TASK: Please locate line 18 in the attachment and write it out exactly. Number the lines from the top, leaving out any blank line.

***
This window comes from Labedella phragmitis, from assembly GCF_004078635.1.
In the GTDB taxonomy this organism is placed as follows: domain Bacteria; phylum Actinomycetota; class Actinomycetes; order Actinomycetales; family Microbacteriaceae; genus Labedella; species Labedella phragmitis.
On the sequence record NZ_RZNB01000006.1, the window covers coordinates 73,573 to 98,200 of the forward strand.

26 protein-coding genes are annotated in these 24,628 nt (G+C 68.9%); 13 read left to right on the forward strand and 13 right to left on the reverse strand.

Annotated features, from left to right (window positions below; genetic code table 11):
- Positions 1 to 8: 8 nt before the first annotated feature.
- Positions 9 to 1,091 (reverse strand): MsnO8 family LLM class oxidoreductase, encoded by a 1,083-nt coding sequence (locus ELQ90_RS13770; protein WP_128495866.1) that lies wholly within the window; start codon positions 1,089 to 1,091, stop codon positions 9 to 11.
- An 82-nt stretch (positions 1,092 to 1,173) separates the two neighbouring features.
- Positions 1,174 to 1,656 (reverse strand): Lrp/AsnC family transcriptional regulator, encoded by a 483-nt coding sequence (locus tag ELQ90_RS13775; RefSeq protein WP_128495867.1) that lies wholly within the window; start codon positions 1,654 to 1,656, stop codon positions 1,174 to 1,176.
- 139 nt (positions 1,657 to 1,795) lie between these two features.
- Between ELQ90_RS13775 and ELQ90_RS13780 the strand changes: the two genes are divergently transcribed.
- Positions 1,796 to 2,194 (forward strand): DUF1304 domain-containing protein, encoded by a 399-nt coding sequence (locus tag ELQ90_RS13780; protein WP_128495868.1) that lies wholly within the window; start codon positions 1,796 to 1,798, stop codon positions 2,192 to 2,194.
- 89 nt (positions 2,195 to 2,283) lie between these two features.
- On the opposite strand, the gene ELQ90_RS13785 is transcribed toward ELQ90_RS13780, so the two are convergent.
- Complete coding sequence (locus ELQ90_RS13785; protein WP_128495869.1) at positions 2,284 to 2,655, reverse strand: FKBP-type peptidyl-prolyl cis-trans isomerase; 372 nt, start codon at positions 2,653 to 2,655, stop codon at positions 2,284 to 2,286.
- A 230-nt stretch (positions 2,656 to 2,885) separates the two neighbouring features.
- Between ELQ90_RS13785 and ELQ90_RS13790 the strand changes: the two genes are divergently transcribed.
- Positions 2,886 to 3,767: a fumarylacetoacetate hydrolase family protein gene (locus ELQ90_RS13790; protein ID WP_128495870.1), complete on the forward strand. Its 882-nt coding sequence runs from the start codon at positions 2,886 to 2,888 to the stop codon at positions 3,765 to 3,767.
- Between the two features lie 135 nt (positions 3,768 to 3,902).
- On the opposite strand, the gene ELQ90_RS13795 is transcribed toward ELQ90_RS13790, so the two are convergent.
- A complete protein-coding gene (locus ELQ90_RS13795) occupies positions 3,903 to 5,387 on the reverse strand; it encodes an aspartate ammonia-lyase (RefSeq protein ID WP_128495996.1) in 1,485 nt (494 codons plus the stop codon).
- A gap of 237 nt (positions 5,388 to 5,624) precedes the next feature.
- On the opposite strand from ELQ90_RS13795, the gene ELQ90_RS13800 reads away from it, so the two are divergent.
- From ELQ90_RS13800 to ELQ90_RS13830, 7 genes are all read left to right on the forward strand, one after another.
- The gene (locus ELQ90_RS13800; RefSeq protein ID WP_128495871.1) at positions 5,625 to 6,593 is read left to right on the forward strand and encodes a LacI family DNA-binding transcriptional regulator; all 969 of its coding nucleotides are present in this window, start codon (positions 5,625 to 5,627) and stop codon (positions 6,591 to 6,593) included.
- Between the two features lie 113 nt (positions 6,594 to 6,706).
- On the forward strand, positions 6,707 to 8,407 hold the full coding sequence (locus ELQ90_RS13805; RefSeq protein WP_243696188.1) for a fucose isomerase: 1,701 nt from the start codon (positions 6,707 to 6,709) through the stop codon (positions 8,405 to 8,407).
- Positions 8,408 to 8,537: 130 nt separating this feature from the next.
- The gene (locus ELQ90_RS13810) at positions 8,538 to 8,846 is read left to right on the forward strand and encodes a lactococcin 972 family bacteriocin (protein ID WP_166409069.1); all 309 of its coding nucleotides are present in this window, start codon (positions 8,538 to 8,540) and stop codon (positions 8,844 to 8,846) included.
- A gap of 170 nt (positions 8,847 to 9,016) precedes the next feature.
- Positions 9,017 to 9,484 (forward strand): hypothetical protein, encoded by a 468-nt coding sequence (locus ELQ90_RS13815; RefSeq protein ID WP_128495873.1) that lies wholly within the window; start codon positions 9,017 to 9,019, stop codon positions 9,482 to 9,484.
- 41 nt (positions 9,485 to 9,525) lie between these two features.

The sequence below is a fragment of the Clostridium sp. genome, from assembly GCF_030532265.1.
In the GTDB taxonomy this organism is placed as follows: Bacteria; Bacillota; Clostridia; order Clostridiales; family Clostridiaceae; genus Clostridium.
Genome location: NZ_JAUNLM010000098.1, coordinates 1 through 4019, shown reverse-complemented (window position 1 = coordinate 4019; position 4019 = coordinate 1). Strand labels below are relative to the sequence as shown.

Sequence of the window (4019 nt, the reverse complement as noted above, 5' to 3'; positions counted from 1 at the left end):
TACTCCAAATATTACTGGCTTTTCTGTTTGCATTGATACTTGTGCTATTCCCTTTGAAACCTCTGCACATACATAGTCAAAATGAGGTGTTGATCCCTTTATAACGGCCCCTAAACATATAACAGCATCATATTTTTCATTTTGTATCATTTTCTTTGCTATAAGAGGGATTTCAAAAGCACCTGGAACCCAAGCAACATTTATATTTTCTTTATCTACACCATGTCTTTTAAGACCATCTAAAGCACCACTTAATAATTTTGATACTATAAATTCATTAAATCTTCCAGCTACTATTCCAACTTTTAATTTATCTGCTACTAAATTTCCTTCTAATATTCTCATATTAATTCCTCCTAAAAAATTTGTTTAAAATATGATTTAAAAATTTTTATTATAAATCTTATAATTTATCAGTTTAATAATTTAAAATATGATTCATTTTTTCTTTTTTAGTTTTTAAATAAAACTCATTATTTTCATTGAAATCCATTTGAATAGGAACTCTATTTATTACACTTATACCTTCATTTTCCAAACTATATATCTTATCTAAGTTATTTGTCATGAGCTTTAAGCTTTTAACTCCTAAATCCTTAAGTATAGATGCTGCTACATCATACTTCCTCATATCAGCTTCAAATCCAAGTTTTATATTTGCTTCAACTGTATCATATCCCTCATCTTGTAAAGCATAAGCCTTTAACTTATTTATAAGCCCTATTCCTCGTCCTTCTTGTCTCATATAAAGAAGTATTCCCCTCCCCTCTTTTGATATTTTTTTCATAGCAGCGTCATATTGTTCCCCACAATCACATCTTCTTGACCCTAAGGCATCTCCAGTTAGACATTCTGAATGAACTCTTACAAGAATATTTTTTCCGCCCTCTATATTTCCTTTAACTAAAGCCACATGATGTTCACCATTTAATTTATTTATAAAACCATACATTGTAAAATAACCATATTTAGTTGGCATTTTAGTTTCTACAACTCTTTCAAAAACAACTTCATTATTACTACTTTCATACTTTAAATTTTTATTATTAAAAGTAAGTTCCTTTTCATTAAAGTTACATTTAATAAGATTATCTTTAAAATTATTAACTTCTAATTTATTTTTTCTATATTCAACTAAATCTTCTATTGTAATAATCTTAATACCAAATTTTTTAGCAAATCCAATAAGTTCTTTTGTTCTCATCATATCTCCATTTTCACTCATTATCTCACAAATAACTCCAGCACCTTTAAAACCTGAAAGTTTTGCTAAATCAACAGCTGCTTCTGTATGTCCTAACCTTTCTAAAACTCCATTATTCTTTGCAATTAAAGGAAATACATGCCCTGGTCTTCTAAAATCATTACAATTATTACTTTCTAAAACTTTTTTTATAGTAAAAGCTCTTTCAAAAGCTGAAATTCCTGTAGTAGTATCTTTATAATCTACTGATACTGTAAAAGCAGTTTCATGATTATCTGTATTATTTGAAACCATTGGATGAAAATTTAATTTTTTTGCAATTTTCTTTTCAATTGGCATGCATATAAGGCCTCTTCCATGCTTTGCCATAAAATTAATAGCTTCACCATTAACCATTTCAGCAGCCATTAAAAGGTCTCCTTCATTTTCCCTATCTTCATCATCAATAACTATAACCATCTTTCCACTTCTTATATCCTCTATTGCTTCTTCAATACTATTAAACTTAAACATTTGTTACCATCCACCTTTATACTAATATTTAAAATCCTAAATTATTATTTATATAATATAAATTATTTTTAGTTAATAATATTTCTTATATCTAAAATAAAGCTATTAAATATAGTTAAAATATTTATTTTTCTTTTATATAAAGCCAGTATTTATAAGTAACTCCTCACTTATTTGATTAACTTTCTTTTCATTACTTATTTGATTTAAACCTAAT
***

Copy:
- Positions 2,886 to 3,767: a fumarylacetoacetate hydrolase family protein gene (locus ELQ90_RS13790; protein ID WP_128495870.1), complete on the forward strand. Its 882-nt coding sequence runs from the start codon at positions 2,886 to 2,888 to the stop codon at positions 3,765 to 3,767.